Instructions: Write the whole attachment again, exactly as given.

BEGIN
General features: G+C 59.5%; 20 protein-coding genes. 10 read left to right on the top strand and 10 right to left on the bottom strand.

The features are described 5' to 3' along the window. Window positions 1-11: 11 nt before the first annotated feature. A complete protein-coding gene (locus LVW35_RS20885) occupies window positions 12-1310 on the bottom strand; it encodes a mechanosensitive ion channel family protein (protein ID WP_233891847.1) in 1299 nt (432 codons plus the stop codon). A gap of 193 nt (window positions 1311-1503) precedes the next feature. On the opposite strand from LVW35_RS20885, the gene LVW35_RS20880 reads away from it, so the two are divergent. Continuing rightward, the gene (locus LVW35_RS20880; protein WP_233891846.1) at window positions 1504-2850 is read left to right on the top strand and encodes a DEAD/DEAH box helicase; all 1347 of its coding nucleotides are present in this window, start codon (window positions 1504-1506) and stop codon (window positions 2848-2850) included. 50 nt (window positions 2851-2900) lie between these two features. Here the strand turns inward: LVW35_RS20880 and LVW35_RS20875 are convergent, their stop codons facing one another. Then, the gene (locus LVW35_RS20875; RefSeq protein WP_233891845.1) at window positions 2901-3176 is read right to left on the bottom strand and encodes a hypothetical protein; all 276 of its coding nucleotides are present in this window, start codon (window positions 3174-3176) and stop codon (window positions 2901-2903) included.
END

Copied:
General features: G+C 59.5%; 20 protein-coding genes. 10 read left to right on the top strand and 10 right to left on the bottom strand.

The features are described 5' to 3' along the window. Window positions 1-11: 11 nt before the first annotated feature. A complete protein-coding gene (locus LVW35_RS20885) occupies window positions 12-1310 on the bottom strand; it encodes a mechanosensitive ion channel family protein (protein ID WP_233891847.1) in 1299 nt (432 codons plus the stop codon). A gap of 193 nt (window positions 1311-1503) precedes the next feature. On the opposite strand from LVW35_RS20885, the gene LVW35_RS20880 reads away from it, so the two are divergent. Continuing rightward, the gene (locus LVW35_RS20880; protein WP_233891846.1) at window positions 1504-2850 is read left to right on the top strand and encodes a DEAD/DEAH box helicase; all 1347 of its coding nucleotides are present in this window, start codon (window positions 1504-1506) and stop codon (window positions 2848-2850) included. 50 nt (window positions 2851-2900) lie between these two features. Here the strand turns inward: LVW35_RS20880 and LVW35_RS20875 are convergent, their stop codons facing one another. Then, the gene (locus LVW35_RS20875; RefSeq protein WP_233891845.1) at window positions 2901-3176 is read right to left on the bottom strand and encodes a hypothetical protein; all 276 of its coding nucleotides are present in this window, start codon (window positions 3174-3176) and stop codon (window positions 2901-2903) included.